Surface Plasmon Resonance Chemical Electrode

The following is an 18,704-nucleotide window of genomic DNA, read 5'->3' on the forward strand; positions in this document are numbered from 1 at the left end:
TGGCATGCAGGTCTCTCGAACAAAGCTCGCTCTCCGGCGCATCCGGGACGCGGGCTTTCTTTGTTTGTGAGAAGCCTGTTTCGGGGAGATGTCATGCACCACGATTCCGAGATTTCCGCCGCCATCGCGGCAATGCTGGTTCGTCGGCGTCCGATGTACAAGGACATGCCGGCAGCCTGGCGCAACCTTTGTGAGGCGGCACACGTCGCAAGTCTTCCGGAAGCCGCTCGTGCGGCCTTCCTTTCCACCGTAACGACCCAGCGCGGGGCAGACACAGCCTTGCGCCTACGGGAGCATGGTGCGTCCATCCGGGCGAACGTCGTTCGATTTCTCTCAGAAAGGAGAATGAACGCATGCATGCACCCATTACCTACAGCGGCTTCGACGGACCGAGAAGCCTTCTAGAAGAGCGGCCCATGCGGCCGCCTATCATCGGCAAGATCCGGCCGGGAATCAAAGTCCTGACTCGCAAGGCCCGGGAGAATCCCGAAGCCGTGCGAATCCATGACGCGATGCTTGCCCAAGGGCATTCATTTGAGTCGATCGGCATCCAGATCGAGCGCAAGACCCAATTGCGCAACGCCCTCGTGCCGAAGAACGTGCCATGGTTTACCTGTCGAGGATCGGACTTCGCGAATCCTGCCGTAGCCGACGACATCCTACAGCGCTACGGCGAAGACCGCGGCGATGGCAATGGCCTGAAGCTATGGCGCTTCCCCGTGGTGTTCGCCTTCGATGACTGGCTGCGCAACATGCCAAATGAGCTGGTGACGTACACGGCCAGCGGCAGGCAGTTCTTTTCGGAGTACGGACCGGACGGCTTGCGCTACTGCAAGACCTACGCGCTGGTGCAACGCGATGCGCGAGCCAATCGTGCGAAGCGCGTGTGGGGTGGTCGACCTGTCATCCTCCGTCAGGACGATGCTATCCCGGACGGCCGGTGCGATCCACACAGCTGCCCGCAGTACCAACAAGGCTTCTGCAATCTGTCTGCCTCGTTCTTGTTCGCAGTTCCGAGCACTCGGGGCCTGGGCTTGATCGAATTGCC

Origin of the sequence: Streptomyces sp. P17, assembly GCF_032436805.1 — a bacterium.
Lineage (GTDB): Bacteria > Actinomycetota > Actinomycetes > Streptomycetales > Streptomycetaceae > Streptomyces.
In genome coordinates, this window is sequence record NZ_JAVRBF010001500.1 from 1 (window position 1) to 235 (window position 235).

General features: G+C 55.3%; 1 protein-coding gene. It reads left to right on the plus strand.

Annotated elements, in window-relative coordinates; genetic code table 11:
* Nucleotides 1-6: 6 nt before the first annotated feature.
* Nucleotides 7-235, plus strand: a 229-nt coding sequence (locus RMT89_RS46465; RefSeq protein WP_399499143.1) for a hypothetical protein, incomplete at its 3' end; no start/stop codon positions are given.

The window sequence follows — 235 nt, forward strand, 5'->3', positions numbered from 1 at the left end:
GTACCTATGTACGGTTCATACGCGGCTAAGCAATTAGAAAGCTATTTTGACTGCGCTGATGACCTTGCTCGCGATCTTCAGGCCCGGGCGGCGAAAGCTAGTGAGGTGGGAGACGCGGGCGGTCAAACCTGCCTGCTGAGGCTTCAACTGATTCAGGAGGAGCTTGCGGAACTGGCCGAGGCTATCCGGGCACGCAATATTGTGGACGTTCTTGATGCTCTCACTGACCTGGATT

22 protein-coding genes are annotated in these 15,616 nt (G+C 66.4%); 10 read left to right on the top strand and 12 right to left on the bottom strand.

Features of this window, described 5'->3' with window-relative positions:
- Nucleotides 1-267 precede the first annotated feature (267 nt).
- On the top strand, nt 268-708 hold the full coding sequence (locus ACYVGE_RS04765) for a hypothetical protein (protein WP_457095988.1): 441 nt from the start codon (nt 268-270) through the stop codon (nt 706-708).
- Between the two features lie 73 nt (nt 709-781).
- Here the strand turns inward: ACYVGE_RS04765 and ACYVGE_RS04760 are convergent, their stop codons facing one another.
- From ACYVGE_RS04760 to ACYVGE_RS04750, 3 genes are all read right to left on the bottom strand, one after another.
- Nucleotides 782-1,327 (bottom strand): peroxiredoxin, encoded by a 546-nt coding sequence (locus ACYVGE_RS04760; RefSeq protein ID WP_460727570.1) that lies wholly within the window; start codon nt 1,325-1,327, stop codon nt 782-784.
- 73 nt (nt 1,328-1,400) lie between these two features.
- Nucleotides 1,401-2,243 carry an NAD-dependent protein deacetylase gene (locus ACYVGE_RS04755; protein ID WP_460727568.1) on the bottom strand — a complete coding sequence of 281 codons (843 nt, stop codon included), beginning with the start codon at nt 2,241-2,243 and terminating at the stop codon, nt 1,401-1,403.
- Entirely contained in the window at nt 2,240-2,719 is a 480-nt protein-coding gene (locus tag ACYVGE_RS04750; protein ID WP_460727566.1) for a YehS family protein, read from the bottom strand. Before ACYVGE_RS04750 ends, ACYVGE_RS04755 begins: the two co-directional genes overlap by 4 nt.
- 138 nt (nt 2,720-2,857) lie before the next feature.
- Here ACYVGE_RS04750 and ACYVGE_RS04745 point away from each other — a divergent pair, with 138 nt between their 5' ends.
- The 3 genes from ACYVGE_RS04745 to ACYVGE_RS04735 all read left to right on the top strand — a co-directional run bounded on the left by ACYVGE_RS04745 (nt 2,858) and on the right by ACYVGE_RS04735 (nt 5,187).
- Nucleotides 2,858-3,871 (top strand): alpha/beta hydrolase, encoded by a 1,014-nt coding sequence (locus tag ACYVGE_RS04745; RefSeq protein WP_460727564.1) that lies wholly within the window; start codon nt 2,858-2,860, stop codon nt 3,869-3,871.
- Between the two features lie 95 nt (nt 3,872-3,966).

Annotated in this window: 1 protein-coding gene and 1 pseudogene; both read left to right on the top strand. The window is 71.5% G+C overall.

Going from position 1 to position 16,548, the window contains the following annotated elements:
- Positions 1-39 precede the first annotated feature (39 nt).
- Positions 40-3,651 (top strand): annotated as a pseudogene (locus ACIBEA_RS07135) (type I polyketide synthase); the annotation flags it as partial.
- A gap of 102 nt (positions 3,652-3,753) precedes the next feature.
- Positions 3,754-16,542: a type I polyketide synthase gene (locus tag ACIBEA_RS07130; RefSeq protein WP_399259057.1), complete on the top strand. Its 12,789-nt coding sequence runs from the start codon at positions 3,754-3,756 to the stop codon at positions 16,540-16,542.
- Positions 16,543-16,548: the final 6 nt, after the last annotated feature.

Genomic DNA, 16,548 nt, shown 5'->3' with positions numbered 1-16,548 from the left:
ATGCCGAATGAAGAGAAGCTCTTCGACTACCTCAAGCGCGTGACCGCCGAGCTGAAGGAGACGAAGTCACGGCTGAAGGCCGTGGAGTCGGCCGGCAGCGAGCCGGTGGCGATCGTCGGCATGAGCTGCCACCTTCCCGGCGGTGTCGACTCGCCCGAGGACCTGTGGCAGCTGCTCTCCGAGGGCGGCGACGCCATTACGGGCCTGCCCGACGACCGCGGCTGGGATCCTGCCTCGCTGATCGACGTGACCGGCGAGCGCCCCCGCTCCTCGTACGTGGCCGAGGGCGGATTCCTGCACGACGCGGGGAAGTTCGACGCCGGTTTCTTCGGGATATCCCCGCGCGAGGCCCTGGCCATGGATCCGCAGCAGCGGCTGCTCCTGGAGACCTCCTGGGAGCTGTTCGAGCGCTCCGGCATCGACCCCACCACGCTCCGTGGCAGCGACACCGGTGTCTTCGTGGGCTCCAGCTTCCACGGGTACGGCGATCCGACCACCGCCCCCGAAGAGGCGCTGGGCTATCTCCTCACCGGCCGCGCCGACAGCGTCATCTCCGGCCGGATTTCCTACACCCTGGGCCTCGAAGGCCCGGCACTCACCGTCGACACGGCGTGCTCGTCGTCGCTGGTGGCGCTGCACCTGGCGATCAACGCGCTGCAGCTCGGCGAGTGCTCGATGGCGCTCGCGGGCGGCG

Introduction Sensors based the surface plasmon resonance (SPR) effect sense the refractive index of a thin region adjacent to the sensing surface. If there are several different species present in solution at the surface of the sensor, the sensor will measure an effective index of refraction which is a function of all the species. In order to get around this lack of selectivity, functionalized surfaces of the SPR sensors have been used to selectively bind specific molecules. This typically involves complicated and time-consuming chemistry, and can result in sensors that are stable over only a short period of time. Technology description Researchers at the University of Washington have developed a new device that combines electrochemical methods and SPR to detect unknown species. The SPR and electrochemical measurements can be performed simultaneously or serially. This invention provides for measurement of electrochemical properties of unknown species giving rise to SPR effects and for measurement of SPR as a function of electrochemical behavior. Business opportunity The combination of these two types of measurements by a single sensor device is useful in a variety of applications. For Example, the device can be used to characterize interspecies compound formation by comparison to the baseline response of the sensor. It is also very useful in identifying two redox-active analytes with very similar oxidation potentials. Stage of development Initial data and working prototypes exist for this technology.

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